Friday, September 6, 2019
Once again, ran out of time before I could get around to an
introduction. The impeachment story rolls on, and Trump is getting
weirder and freakier than ever. Meanwhile, more bad shit is happening
than I can get a grip on. And what's likely to happen when the new
Supreme Court gets down to business. Once you tote up all the damage
Trump's election directly causes, you need to look up "opportunity
Some scattered links this week:
A second whistleblower on Trump and Ukraine is coming forward.
Trump wants to shoot people in the legs. The United States' closest ally
already does that. It's long been clear to me that a big part of the
love US right-wingers have for Israel is envy: they wish their own country
to become as brutal, as imperious, as militarist as Israel has proven to
Alexia Fernández Campbell:
The US border security industry could be worth $740 billion by 2023.
A shocking number, but it was already worth $305 billion in 2011.
Why Trump, facing impeachment, warns of civil war.
Just how swampy are US-Saudi arms deals?
The post-Saddam Hussein settlement in Iraq is on the brink of collapse.
How to get away with gerrymandering.
Mining the future: Climate change, migration, and militarization in
US test fires ICBM, declares it a 'visible message of national security'
("which flew 4,200 miles from California to the Marshall Islands"):
a non-story compared to North Korea test-firing smaller missiles or
China "showing off arms in a parade," despite being pointed toward
China and North Korea.
Trump's impeachment polling is historically unprecedented.
James K Galbraith:
This 50-year-old economic book helps explain the corporate republic we
live in: On James K Galbraith's The New Industrial State
Donald Trump's 'maximum pressure' campaign against Iran has backfired.
Team Trump's 2020 strategy is Clinton Cash all over again.
But wouldn't the likelihood of it working be dependent on the Democrats
nominating a candidate like Hillary Clinton?
The difference between leaking and whistle-blowing in the Trump White
House. Refers to a new book by Tom Mueller on the history of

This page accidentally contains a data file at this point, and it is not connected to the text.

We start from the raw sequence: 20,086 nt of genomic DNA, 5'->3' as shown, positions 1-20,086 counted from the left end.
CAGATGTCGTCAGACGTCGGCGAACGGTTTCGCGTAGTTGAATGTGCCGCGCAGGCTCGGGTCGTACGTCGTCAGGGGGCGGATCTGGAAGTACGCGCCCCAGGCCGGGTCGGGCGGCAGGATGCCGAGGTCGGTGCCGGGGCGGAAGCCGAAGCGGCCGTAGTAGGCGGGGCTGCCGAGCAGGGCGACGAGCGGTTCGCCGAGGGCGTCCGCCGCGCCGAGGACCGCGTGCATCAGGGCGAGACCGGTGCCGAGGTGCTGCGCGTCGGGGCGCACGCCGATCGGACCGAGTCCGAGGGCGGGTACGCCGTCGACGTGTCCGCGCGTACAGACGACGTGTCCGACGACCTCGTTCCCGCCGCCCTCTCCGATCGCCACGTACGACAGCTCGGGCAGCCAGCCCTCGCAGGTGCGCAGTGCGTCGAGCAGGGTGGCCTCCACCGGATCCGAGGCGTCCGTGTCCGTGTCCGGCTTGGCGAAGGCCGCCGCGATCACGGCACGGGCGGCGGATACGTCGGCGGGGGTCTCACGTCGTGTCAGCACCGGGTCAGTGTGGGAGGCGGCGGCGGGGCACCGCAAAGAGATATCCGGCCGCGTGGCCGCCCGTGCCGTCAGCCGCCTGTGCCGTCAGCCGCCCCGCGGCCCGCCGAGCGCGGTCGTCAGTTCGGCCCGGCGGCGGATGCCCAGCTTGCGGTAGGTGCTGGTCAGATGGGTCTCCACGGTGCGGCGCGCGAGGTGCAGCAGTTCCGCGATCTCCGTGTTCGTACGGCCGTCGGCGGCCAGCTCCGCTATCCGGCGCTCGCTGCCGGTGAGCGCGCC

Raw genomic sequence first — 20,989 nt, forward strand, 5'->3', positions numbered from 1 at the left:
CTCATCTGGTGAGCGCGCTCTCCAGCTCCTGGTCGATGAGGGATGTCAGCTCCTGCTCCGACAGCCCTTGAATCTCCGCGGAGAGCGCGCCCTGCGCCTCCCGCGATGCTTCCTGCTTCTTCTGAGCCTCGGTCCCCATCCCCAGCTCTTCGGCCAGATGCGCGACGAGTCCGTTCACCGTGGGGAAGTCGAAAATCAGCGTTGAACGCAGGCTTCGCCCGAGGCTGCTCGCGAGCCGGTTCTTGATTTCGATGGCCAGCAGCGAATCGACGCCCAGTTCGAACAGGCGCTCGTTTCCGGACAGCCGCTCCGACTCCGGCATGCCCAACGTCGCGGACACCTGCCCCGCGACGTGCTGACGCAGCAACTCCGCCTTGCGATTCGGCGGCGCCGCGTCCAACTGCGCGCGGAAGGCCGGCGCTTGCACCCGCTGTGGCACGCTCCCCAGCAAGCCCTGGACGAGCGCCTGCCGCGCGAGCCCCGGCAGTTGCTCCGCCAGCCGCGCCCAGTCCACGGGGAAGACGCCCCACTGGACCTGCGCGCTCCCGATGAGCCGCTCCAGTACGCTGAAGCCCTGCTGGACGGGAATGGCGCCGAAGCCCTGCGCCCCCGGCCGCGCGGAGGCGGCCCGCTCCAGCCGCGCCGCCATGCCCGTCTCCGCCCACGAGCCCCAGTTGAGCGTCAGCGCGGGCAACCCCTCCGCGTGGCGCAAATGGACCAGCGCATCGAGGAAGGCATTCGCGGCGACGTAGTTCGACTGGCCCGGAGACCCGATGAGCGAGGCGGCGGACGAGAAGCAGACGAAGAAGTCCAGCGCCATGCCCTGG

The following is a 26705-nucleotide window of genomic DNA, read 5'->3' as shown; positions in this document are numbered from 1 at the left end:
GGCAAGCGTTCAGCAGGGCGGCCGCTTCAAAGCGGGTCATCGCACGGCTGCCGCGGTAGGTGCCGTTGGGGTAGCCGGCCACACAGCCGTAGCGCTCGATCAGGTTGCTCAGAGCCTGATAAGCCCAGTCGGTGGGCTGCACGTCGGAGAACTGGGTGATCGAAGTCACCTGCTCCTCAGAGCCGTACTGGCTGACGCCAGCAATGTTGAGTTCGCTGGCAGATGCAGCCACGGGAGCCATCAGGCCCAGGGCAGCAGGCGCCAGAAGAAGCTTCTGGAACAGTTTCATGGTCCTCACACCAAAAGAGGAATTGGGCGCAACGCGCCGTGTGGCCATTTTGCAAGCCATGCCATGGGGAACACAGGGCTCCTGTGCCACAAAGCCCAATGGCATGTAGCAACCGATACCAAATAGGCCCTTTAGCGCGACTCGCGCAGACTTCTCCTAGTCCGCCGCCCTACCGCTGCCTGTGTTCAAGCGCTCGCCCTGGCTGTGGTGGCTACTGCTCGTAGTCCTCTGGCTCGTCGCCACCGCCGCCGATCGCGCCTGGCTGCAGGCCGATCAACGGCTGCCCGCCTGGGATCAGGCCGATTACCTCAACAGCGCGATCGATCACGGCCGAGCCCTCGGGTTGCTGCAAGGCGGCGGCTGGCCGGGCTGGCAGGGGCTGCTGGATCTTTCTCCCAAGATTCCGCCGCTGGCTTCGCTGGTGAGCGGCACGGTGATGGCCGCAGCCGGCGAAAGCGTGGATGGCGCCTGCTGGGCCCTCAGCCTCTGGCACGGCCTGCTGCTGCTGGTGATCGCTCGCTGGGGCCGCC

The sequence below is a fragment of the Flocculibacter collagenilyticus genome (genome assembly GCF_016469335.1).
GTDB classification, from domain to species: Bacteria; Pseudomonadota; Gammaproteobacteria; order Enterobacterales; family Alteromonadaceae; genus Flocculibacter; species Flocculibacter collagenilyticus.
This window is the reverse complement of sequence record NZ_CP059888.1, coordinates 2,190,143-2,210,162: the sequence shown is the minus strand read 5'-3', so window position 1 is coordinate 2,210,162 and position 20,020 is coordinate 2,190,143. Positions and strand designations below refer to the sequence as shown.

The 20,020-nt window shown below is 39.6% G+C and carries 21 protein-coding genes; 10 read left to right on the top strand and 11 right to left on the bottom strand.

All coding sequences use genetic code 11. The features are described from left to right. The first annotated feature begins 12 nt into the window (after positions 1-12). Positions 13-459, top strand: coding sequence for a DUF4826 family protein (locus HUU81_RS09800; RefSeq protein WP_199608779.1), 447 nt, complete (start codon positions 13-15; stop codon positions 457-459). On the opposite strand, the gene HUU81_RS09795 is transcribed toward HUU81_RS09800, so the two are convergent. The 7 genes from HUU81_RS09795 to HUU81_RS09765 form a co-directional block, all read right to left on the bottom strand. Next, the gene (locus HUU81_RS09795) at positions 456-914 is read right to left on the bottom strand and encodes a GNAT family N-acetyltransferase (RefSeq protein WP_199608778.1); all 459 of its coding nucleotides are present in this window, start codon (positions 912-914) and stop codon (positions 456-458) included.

whistle-blowing: Crisis of Conscience, and notes:
An effective whistle-blower stays below the radar while methodically
collecting information; staying power and an ability to remain
inconspicuous are key. The person who blew the whistle on Trump and
Ukraine appears to possess both of these qualities, and others: the
complaint is meticulously documented and worded with exquisite care.
By its very existence, the document blows the whistle on the Trumpian
style -- hasty, sloppy, overblown, and unsubstantiated.
Other opponents of Trumpism within the government have leaked rather
than blown the whistle. No sooner was the President inaugurated than
members of the White House staff told reporters that the President
acted like a "clueless child," had no interest in intelligence reports,
spent his time watching TV, and was largely kept out of the decision-making
process. These stories, which began in January of 2017, quickly grew
familiar, and the more bizarre the reality they described, the greater
their normalizing effect.
Tara Golshan/Ella Nilsen:
Elizabeth Warren's new remedy for corruption: a tax on lobbying.
Trump's war on California and the climate.
How the Saudi oil field attack overturned America's apple cart:
"For all their overwhelming firepower, the U.S. and its allies can
cause a lot of misery in the Middle East, but still can't govern
the course of events."
The 2 companies that place all those ads at the bottom of webpages are
combining: "Taboola is buying Outbrain."
Some impeachment-shy Democrats just fear it will backfire, as
do some impeachment-shy "progressive" pundits. One worry is no doubt
Trump campaign to drop bomb on Biden in early voting states:
Trump's reelection effort "will air over $1 million in anti-Biden
commercials in Iowa, South Carolina, New Hampshire and Nevada" --
probably the most blatant attempt to influence other party primary
voting since Nixon's "dirty tricks" campaign against Edmund Muskie
in 1972. This almost looks like Trump baited the Democrats into
impeaching him, just for the free publicity.
What will Republicans do if Trump goes down? A rather silly
exercise in handicapping the Republican bench. Trump is more likely
to die suddenly or become debilitated than to be convicted by this
Senate, in which case Republicans could scramble but would probably
figure Pence the best shot at saving Trump's legacy. The fact is
that Trump not only owns the public perception of the Party, he's
the only one with proven ability to convince a significant bloc of
far-from-wealthy voters to cut their own throats. Kilgore also
Is there any chance the GOP is about to turn on Trump?
Here we go: Supreme Court accepts first big post-Kavanaugh abortion
Will progressive Democrats 'move to the center' when facing Trump?
Could be, but Sanders and Warren have spelled out their platforms so
extensively that it will be hard for them to run on anything else --
at most, they'll concede that some things they want will be lesser
priorities as long as significant numbers of Democrats aren't on
board. Should they is another question. It looks to me like Trump's
going to try to run to the left of centrist Democrats, presenting
them as corrupt and himself as the champion of working people and as
the defender of Social Security and Medicare. Moreover, he'll make